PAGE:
Once he sat down, Lana reached for the mashed potatoes which were sitting in front of her and said, “I can’t wait to eat.”
Looking appreciatively, Cathy said, “Everything looks so wonderful. I wish I had been here earlier so you could have showed me how you prepared the turkey.”
His mother said, “Maybe you can come over at Christmas. I’ll cook another turkey then.”
“That would be wonderful,” Cathy said.
The food was passed around and the plates were loaded. Comments were made about how delicious each of the dishes looked. There were comments about which dishes were favorites. Everyone dug in and started eating. Cathy had to admit that the food was outstanding. Gladys had shown her how to roast a chicken, but not a turkey. The stuffing was delicious and she definitely wanted to learn how to make that. Gladys had taught her how to make dark gravy, but not the light gravy for turkey. She had taught her how to make sausage gravy for biscuits and gravy.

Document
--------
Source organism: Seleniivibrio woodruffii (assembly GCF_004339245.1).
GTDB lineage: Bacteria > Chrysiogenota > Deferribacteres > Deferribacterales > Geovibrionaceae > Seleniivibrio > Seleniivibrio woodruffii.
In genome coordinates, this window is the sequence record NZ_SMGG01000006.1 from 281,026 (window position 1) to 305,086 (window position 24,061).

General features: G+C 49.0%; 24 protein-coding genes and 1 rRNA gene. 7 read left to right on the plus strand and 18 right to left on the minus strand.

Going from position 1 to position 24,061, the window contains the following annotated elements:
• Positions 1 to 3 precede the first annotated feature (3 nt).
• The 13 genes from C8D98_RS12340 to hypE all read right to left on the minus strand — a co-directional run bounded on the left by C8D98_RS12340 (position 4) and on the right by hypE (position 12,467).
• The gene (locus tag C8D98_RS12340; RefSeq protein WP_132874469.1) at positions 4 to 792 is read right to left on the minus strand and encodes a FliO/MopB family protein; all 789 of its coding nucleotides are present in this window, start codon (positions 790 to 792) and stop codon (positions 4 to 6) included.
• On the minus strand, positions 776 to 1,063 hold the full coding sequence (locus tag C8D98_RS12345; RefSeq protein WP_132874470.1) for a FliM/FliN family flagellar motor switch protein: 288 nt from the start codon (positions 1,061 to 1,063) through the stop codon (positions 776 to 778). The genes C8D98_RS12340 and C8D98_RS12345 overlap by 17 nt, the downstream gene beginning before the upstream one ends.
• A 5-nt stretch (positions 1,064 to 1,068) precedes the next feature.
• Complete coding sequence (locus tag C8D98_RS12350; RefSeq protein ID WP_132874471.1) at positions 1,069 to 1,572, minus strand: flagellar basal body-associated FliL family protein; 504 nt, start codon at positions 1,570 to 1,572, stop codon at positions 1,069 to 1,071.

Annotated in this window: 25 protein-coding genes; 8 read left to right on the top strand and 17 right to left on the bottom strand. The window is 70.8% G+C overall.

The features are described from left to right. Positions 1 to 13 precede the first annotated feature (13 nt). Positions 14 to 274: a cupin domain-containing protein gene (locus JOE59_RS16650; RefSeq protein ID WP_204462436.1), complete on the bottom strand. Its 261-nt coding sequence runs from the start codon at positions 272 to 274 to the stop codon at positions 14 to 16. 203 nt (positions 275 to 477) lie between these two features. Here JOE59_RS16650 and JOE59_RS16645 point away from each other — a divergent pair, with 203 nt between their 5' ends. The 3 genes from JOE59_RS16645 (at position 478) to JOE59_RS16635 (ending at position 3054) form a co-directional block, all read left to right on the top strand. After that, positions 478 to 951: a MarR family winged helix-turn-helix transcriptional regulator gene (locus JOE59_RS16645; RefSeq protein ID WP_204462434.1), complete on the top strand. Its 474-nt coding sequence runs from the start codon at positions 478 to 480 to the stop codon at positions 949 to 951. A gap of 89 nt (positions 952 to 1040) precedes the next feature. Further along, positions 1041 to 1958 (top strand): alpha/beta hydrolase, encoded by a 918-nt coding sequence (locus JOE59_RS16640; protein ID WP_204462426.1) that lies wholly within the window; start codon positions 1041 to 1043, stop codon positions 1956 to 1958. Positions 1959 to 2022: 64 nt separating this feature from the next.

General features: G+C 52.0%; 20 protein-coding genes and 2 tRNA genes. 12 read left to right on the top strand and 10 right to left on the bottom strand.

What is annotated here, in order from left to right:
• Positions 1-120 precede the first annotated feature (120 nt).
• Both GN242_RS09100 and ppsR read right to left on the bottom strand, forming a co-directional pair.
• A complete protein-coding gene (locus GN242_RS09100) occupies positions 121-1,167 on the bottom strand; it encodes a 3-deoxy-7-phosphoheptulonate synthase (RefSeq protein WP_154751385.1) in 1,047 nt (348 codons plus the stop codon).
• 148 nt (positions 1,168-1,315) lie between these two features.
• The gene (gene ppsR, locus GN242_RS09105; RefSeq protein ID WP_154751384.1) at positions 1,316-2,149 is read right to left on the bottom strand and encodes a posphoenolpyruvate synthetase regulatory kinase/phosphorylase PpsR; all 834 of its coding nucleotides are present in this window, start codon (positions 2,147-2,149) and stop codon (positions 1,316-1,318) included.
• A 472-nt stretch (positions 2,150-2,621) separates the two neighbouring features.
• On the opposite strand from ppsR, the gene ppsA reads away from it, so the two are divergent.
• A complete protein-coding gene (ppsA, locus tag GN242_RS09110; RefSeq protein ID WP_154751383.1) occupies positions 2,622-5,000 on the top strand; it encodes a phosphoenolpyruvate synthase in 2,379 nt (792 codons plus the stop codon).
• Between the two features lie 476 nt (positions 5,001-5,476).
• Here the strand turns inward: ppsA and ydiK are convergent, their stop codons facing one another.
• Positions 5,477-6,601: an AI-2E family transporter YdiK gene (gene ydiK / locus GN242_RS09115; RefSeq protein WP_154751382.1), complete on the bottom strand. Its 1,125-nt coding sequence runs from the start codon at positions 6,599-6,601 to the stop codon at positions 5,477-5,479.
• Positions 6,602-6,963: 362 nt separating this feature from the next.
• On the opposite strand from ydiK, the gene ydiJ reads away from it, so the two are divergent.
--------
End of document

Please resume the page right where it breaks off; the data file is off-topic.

They ate without conversation. As they slowly stopped eating, the conversation resumed.
“Benny, how’s college going?”
“Any tough courses?”
“Are you enjoying your classes?”
“Any interesting or outstanding professors?”
Benny’s father gave up on that line of conversation. He should have known better. He turned to Cathy and asked, “So are you in college?”
“No. I’m a senior in high school.”
“Oh, I didn’t know that.”
“I fell in with an older man,” Cathy said trying to be humorous.
Lana said, “You fell in with an odder man.”
Her father looked disapprovingly at Lana, shook his head and then turned to face Cathy. “Do you have any college plans?”
Cathy answered, “Yes. I’m going to join Benny in college. I’m planning on majoring in accounting.”
“That’s real nice. There are a lot of women in bookkeeping,” Benny’s father said.
Interjecting herself into the conversation, Lana said, “I’m going to college to become a teacher.”
“That’s good, Lana,” her father said.
Benny’s father said, “I guess you’re probably worried about moving away from your parents.”